The Indo-Chinese border conflict at Ladakh carries different explanations:

According to China, India's new nationalism as well as the country's rapprochement with the USA, aiming at replacing China as a global factory, would now also mirror in the military sphere. As evidenced by the Global Times:

"An economy-crippling lockdown doesn't seem to have deterred India from daring to dream big as its ambition to replace China's role in the global industrial chain expands".

Furthermore, according to media reports , in the northern state of Uttar Pradesh, India would be attempting at forming an economic task force in order to attract companies eyeing a manufacturing shift from China. However, despite such efforts, it is still unrealistic to expect financial pressure facing China amid the COVID-19 pandemic will allow India to become the world's next factory. Radical voices saying that India is on track to replace China reflect nothing but nationalistic hubris.

Such misconception has gone beyond purely economic issues, reaching also the military level, leading some to mistakenly believe India could now confront China with border issues. Such thinking appears not only dangerous, but also misguided. Thus far, Chinese border defense troops have bolstered border control measures and made necessary moves in response to New Delhi's recent attempt to unilaterally change the border control situation in the Galwan Valley region.

Western media outlets have been enthusiastic in touting India's competitiveness by comparing its market potential to China's, giving some Indians a false impression of the actual situation. It would be unrealistic to think that India could take China's place at the current time. Tensions between China and the US are not to be regarded as an opportunity for India to attract relocating industrial chains. Given its inadequate infrastructure, lack of skilled labor, and stringent foreign investment restrictions, the South Asian country is not yet prepared to receive such a manufacturing shift". (The Global Times).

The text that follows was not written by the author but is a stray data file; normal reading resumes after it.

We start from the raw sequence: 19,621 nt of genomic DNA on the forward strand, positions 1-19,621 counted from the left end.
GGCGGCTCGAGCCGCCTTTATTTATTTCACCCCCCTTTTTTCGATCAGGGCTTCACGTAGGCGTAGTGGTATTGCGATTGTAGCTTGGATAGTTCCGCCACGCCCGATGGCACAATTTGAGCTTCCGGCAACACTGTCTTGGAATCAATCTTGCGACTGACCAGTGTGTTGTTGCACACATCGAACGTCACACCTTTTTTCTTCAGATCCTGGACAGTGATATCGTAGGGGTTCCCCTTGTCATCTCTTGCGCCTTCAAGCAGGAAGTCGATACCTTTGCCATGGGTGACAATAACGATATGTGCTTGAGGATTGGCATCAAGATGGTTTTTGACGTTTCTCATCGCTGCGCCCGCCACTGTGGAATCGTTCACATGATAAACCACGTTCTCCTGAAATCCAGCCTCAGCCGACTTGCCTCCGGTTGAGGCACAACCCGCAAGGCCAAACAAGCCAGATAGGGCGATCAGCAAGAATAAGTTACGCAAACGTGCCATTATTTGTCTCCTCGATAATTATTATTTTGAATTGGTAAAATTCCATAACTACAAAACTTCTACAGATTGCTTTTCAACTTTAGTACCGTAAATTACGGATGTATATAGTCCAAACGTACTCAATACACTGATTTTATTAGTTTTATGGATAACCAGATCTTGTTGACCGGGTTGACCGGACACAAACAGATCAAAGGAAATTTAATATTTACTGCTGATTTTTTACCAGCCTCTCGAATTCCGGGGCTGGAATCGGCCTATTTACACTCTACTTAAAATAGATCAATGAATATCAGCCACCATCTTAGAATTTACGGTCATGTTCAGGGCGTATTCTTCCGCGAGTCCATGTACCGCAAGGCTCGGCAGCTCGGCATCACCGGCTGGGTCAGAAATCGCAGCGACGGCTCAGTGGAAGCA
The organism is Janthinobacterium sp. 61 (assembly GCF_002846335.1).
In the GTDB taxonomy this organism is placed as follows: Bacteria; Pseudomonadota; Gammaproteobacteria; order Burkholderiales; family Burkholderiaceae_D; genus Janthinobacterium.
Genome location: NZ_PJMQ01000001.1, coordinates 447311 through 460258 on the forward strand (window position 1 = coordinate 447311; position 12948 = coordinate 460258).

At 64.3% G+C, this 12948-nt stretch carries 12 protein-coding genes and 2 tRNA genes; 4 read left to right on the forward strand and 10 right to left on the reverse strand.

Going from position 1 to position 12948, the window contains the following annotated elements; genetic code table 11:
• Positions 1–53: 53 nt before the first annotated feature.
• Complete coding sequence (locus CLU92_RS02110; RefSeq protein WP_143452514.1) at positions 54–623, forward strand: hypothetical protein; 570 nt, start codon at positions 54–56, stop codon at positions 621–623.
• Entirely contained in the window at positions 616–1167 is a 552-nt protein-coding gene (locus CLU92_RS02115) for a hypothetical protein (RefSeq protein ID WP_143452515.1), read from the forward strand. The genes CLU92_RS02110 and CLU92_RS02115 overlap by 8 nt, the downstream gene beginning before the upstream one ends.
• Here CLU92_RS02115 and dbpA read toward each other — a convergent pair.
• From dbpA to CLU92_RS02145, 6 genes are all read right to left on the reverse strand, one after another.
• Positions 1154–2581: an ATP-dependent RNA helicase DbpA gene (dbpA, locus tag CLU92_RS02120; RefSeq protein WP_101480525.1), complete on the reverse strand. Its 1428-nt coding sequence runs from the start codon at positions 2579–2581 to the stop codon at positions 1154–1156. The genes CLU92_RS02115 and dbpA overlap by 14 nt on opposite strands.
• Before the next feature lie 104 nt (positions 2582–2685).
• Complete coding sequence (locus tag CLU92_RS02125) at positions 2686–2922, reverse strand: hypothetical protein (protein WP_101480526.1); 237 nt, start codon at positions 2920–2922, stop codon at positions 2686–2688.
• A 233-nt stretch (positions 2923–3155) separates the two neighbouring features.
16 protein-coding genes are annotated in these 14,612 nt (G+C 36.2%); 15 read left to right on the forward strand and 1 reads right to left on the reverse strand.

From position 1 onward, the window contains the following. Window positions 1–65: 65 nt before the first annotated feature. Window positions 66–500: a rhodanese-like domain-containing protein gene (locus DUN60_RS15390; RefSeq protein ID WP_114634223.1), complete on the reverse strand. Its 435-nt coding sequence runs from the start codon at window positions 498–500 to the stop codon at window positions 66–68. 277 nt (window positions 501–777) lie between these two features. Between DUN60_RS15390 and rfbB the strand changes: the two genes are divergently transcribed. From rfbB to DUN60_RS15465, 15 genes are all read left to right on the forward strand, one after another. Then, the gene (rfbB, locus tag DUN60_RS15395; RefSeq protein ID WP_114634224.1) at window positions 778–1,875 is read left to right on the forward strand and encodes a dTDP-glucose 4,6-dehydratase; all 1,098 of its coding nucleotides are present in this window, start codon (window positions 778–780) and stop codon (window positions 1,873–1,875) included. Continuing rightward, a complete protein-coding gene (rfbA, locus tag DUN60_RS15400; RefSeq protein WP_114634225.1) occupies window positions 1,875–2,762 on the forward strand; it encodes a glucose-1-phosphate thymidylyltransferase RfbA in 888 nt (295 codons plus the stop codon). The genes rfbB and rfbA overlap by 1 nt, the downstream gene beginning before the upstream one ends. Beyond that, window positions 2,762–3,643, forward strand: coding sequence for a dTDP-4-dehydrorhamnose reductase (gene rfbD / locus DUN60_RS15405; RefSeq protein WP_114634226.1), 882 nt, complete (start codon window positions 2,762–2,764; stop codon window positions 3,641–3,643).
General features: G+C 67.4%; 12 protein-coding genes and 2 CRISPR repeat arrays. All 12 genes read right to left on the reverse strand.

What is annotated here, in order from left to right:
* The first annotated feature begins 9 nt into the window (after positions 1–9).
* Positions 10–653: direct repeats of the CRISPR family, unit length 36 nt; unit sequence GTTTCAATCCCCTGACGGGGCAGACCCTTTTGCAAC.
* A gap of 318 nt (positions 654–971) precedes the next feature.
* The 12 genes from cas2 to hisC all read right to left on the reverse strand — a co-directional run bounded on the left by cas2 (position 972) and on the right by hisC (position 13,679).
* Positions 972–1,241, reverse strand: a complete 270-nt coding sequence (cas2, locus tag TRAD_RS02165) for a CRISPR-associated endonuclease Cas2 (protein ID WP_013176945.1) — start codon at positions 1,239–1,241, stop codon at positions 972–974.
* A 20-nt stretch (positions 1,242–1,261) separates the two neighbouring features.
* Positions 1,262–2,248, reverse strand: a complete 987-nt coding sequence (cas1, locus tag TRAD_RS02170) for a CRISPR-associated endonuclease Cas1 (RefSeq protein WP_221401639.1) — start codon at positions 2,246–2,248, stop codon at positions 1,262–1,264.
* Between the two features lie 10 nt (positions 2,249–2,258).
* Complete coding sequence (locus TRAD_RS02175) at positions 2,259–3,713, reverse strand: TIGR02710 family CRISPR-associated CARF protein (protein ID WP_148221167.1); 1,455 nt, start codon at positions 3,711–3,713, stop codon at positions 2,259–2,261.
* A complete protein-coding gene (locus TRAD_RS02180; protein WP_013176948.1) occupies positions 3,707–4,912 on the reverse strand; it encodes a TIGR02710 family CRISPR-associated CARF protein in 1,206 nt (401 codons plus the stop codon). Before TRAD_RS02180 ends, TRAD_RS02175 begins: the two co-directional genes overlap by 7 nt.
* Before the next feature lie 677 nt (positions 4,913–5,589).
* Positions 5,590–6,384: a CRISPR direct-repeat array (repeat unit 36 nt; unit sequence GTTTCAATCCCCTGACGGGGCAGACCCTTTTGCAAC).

According to China, India would be responsible for the its new assertiveness, infrastructure building in the Galwan Valley region with the aim of fixing new borders, the Trump-Modi meeting, as well for the new Indian Hindu nationalism which by the Jammu-Kashmir abrogation law also would influence the Line of Control. On the other side, India denounces the rise of a new Chinese assertiveness. The country also pointed out how, until just recently, China never publicly stated for the contested territory to be part of its country. Furthermore, India blames the opponent for its aggressive actions, such as those taking place in the South China Sea, considered to be the model for Chinese encroachment approach. Chinese and Indian hawks on both sides are proposing military action and voice alarmist warnings.

Frontrunners to this, the Tibetan exile community in India, which sees Mao Zedong's five finger strategy at work. In a recent interview Lobsang Sangay stated Beijing's recent actions on the Line of Actual Control with India could be perceived as a way to follow the 'Five Fingers of Tibet strategy' laid down by Mao Zedong.

China's claim of sovereignty over the entire Galwan Valley in eastern Ladakh, a claim that it had not made directly for decades, has prompted the Tibetan government-in-exile leader to issue a dire warning to India: "learn from what happened to Tibet".

"When Tibet was occupied, Mao Zedong and other Chinese leaders said, 'Tibet is the palm we must occupy, then we will go after the five fingers'. The first finger is Ladakh. The other four are Nepal, Bhutan, Sikkim, and Arunachal Pradesh," he said.

The statement came shortly after India's ministry of external affairs cautioned China not to make "exaggerated and untenable claims."